It wasn’t too long ago that people thought reading books on a computer could never replace the real, ink-and-paper feel of a good old-fashioned book. And while people continue to appreciate books in their traditional form, sales of Amazon’s Kindles topped $4.5 billion last year, according to research by Morgan Stanley. More telling, though, is how normal it seems to read a book on an electronic device. But scientists and developers haven’t stopped there. New technology continues to challenge our notions of what we read, how we read, and who has access to reading.
For three hours at ISTE’s Digital Age Library Playground, teacher librarians excitedly milled from station to station, absorbing knowledge, connecting with colleagues, and exploring new strategies. At any given time, hundreds of people were not only taking in the presenters’ shared knowledge, but trying out the resources being discussed.
A colleague recently pointed out that IEEE Spectrum had an interactive tool by which you could explore the top programming languages in various areas (e.g., mobile, web, enterprise, and embedded). Besides noting that my favorite web programming language barely made it into the top ten for the Web (Perl, which they mistakenly called PERL), I […]
Virginia’s Newport News Public Library System (NNPLS) launched StatBase, an open-source usage statistics program that enables libraries to track and visualize data on circulation, patron registration, door counts, reference, acquisitions, instructor-led courses, and more. The application is available as a free download on SourceForge.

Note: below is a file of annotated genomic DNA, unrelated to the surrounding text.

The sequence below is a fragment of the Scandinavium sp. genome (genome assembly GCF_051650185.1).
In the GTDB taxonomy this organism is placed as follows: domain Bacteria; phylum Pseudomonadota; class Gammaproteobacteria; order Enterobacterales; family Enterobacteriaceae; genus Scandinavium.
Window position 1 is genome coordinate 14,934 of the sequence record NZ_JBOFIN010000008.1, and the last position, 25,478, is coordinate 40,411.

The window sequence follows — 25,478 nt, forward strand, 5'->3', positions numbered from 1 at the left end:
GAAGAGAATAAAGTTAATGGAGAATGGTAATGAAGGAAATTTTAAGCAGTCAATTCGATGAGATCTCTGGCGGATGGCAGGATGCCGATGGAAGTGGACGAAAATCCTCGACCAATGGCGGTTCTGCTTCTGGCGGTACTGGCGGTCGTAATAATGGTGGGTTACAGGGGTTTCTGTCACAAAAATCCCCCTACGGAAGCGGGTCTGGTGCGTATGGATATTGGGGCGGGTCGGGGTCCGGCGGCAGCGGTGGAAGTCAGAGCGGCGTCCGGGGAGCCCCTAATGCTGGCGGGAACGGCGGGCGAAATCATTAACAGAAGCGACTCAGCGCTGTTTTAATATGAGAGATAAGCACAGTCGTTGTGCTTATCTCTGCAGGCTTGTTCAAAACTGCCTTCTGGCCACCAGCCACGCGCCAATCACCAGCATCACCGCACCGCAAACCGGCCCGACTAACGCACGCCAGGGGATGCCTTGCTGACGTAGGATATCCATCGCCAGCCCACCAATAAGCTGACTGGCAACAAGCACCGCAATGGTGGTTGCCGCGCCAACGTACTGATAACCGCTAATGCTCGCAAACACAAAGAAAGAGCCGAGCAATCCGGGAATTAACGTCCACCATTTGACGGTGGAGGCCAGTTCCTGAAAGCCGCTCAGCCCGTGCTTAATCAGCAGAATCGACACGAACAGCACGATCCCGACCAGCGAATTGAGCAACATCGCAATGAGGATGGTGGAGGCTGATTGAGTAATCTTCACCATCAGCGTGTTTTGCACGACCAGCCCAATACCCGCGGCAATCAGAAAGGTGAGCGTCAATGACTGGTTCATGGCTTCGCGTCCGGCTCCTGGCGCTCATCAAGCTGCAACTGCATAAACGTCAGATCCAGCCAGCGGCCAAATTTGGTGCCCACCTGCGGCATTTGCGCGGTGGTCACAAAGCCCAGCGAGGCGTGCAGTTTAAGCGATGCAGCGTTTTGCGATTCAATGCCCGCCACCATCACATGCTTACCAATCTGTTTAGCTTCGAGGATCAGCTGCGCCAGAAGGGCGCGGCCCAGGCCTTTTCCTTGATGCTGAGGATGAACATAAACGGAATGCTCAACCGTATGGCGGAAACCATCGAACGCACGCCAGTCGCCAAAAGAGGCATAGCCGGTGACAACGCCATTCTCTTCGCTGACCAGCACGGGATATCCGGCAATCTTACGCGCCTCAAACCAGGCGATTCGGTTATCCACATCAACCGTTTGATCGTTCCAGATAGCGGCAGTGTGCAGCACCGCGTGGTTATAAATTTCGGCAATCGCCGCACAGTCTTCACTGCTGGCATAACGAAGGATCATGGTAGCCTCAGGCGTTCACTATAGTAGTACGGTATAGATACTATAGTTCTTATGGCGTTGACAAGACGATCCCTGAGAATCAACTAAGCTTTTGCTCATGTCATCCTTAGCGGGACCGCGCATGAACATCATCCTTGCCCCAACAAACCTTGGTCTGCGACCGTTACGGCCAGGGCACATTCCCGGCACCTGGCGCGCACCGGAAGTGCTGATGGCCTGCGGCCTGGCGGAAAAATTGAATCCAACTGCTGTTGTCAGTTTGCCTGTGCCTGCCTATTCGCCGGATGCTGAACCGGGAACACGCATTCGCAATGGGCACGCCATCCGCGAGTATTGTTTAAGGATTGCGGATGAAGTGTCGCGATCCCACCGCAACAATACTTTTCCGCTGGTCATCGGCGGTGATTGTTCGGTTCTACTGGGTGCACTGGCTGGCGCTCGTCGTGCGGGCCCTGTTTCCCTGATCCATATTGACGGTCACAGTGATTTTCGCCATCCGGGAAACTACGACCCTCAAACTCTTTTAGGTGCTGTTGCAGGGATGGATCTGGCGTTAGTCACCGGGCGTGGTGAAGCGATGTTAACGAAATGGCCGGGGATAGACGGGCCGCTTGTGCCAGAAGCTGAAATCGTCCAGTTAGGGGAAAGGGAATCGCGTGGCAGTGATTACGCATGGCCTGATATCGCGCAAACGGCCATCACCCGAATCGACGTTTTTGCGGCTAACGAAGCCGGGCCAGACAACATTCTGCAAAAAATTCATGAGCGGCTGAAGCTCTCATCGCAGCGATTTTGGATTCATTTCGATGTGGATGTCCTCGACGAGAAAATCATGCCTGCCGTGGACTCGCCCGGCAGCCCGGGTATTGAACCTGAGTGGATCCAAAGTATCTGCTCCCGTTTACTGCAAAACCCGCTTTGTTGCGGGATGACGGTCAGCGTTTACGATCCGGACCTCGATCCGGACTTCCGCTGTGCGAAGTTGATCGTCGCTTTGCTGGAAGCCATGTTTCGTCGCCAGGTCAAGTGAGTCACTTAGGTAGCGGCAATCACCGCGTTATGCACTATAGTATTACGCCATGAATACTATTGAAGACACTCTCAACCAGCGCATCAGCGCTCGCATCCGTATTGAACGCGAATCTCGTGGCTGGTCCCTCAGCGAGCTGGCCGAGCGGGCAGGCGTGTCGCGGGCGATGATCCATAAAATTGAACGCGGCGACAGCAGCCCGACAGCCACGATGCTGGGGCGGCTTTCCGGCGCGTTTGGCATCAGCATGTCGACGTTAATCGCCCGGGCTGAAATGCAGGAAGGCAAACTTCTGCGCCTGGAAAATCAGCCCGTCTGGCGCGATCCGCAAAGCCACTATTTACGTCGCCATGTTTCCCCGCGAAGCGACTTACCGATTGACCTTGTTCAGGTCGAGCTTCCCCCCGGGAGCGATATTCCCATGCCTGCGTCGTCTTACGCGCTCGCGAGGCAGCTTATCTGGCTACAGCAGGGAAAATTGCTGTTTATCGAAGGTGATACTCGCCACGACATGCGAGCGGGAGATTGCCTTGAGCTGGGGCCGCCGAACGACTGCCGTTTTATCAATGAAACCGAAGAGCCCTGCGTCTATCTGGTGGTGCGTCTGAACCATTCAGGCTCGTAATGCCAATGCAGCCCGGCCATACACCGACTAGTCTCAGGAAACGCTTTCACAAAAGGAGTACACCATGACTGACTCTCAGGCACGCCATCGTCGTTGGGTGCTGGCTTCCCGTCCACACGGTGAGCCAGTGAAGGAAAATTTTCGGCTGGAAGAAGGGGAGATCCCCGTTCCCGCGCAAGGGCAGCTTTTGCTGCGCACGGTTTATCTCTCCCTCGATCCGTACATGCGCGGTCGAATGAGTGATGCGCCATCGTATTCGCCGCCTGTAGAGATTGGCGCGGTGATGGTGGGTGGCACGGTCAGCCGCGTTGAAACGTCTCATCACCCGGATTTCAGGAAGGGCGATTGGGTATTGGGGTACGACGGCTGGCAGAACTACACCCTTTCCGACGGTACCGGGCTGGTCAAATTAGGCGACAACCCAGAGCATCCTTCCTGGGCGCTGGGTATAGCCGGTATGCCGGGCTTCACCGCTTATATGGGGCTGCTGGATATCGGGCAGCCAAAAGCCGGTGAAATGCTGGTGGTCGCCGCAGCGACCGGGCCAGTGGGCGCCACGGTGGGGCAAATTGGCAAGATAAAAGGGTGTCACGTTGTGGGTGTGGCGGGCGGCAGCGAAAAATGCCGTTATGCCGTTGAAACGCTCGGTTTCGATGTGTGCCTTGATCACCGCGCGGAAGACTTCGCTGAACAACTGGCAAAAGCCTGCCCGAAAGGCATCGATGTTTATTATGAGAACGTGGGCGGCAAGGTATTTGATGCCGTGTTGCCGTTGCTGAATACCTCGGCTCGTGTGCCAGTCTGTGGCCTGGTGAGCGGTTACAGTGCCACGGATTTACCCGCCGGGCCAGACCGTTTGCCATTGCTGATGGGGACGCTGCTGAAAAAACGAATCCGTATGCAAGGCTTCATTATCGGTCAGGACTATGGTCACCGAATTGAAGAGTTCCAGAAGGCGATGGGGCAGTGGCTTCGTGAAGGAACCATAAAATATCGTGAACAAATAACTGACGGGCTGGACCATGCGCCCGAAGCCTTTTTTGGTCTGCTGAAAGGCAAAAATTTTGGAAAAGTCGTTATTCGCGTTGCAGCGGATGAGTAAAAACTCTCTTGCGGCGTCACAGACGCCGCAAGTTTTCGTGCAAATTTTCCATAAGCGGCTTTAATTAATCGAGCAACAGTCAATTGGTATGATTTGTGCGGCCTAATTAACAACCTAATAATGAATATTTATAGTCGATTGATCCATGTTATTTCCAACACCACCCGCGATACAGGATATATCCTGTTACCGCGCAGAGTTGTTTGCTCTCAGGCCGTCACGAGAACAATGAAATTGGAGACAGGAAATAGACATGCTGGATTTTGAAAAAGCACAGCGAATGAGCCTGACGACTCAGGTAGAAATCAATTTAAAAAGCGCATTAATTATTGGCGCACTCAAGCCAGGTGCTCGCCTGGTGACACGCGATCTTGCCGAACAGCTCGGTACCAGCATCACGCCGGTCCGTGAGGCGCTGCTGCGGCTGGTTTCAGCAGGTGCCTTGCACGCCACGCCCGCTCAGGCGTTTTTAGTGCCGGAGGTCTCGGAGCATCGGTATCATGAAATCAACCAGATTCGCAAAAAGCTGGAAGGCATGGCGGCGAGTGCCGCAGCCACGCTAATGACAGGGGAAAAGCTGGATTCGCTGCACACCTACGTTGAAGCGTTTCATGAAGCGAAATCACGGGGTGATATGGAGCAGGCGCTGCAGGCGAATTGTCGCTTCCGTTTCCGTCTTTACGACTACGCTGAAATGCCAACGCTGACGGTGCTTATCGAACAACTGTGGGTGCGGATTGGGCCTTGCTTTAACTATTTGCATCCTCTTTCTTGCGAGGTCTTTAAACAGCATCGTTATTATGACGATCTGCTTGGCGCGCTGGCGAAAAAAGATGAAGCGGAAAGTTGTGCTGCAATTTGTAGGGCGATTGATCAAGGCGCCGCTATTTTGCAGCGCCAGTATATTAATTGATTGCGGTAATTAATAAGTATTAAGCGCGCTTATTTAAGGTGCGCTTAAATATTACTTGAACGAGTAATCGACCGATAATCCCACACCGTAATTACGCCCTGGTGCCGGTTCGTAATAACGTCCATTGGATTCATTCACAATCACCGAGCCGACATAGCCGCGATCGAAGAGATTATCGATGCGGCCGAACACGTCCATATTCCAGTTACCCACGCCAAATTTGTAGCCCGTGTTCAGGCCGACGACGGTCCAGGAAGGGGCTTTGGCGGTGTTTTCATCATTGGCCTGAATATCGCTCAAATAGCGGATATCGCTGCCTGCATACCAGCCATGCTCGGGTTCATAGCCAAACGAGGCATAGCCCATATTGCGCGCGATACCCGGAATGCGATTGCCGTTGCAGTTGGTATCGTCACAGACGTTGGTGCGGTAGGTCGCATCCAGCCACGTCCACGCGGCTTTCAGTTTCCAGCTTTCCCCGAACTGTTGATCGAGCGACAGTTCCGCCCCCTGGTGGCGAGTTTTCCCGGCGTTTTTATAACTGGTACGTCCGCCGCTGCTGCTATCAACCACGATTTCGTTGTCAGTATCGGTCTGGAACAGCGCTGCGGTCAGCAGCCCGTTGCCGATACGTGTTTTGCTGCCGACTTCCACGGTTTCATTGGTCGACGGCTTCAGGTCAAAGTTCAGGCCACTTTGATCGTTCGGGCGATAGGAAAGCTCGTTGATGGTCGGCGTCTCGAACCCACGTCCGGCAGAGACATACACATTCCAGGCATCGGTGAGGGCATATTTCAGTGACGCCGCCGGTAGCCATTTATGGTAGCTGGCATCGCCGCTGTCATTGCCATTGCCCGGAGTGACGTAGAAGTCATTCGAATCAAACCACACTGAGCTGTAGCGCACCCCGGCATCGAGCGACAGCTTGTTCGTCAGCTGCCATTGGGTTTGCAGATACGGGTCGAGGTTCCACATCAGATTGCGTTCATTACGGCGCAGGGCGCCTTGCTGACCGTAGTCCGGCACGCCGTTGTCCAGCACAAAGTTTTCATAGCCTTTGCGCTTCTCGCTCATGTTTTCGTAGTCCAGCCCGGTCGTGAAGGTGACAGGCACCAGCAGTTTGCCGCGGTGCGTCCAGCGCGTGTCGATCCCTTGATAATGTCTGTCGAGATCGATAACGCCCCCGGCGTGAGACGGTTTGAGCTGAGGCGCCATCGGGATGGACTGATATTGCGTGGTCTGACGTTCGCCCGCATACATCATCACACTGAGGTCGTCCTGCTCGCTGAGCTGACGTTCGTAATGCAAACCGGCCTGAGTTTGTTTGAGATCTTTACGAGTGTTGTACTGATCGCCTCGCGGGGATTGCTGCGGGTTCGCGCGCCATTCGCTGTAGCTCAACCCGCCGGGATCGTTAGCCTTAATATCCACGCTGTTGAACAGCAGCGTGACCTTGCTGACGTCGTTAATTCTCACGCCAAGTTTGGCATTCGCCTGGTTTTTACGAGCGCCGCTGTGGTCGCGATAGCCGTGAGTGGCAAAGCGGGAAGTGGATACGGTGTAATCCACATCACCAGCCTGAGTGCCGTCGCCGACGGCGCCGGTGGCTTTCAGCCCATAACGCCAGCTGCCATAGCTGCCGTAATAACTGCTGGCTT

Few things can be more frustrating to library patrons—or staff, for that matter—than a self-check system that’s ill-suited for its setting. But when such a system runs smoothly, it increases efficiency, protects materials, promotes library programming, and instills confidence in patrons, which translates into increased circulation and a staff with more time to focus on things like programs and services.
The ninth annual Electronic Resources & Libraries (ER&L) conference this year hosted more than 650 attendees from 40 states and six countries, representing a spike in attendance of more than 20 percent compared with 2013. Online viewership of the conference’s sessions rose significantly as well, with more than 50 U.S. academic libraries registering for ER&L Online.
Today’s news of Google acquiring Nest Labs, which produces one of the more expensive but also most advanced thermostats for the home, has been all over the place. As you might imagine when Google buys anyone, there has been a lot of speculation about what it might mean. I have a variety of opinions on […]
Recently thanks to a colleague I’ve been playing around with iPython. iPython is an interactive version of Python that many people are beginning to use to teach Python, to create and run simulations and visualizations, and to just generally have a richer environment within which to work while coding. This investigation led me to Xiki, […]